I remember that vote. There was a lot of momentum behind it. Yeah, I was nervous that night because the Fruit Street complex failed at Town Meeting twice before being approved. But as the votes started coming in and we knew we had it I was very exited, especially for the kids. And I remember watching Delaney play on the fields for the first time. It was very special.
What is your approach to teaching the game? I just want the kids to be in an environment where they can be happy and succeed and have fun. I try really hard to make it fun because I think there are times when it becomes too much like a job, where they’re not enjoying it anymore and they feel they have to play because they’ve been playing for so long.
I think there are a lot of people who want their kids to play in college. But realistically the percentages are really low of kids who actually go on to play Division One. I think there’s a great opportunity to play as many sports as you can for as long as you can and just have fun doing it.
Who are your mentors? I had a really great high school coach and I’m still in touch with him. I think Tom and Caitlin (varsity coaches) are great. I really like how they focus on developing the whole program, not just on the varsity team. And the athletic directors I’ve worked with have been very helpful in creating learning opportunities. It’s a great environment at the school.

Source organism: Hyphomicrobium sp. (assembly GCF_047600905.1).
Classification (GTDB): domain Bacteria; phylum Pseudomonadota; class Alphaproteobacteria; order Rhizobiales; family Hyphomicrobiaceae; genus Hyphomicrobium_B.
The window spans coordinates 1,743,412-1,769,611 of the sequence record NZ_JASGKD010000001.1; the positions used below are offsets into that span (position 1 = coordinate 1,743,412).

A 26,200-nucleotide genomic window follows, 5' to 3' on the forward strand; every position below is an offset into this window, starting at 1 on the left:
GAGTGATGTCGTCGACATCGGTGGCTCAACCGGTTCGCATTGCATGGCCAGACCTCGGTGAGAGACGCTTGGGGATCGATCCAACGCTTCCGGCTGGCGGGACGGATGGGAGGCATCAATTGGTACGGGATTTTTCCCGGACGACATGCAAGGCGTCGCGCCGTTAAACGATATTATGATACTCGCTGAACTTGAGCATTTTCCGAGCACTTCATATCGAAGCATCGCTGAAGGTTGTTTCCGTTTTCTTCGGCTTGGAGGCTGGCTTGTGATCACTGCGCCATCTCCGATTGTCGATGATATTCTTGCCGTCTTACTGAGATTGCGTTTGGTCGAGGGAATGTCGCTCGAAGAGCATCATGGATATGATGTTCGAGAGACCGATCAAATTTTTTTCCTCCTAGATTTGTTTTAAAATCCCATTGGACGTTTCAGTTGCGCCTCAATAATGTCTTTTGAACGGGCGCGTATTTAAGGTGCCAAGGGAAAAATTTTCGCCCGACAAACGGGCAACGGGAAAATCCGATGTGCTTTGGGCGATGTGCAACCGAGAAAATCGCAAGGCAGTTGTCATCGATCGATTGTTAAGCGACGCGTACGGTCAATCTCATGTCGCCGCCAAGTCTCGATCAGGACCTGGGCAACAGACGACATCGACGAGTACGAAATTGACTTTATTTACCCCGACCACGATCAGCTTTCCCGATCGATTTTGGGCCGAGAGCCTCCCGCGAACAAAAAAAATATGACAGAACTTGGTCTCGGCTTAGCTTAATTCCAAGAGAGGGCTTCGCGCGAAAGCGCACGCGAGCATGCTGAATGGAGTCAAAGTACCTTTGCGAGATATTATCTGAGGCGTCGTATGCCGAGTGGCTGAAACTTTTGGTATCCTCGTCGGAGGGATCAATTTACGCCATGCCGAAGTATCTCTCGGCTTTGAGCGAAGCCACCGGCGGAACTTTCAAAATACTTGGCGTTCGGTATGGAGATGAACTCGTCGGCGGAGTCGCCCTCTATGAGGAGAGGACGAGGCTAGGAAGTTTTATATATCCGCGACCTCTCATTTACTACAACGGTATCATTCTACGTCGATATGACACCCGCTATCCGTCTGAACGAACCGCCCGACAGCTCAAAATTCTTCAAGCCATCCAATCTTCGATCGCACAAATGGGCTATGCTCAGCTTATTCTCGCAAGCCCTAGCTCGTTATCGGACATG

In what ways are you a different person because of your volunteering experience? I think I’m a little more patient and gracious in understanding that everyone is doing the best they can with the information they have. A lot of times people are looking out for their own kids, whereas when you’re volunteering with an organization, you’re in charge of looking for the greater good. I tend to not take things personally.
Why Hopkinton? What makes this town different from other towns? This community really comes together and I love that.
If heaven exists, what would you like God to say when you arrive at the pearly gates? It’s time to rest. It’s time to take a break, Amy.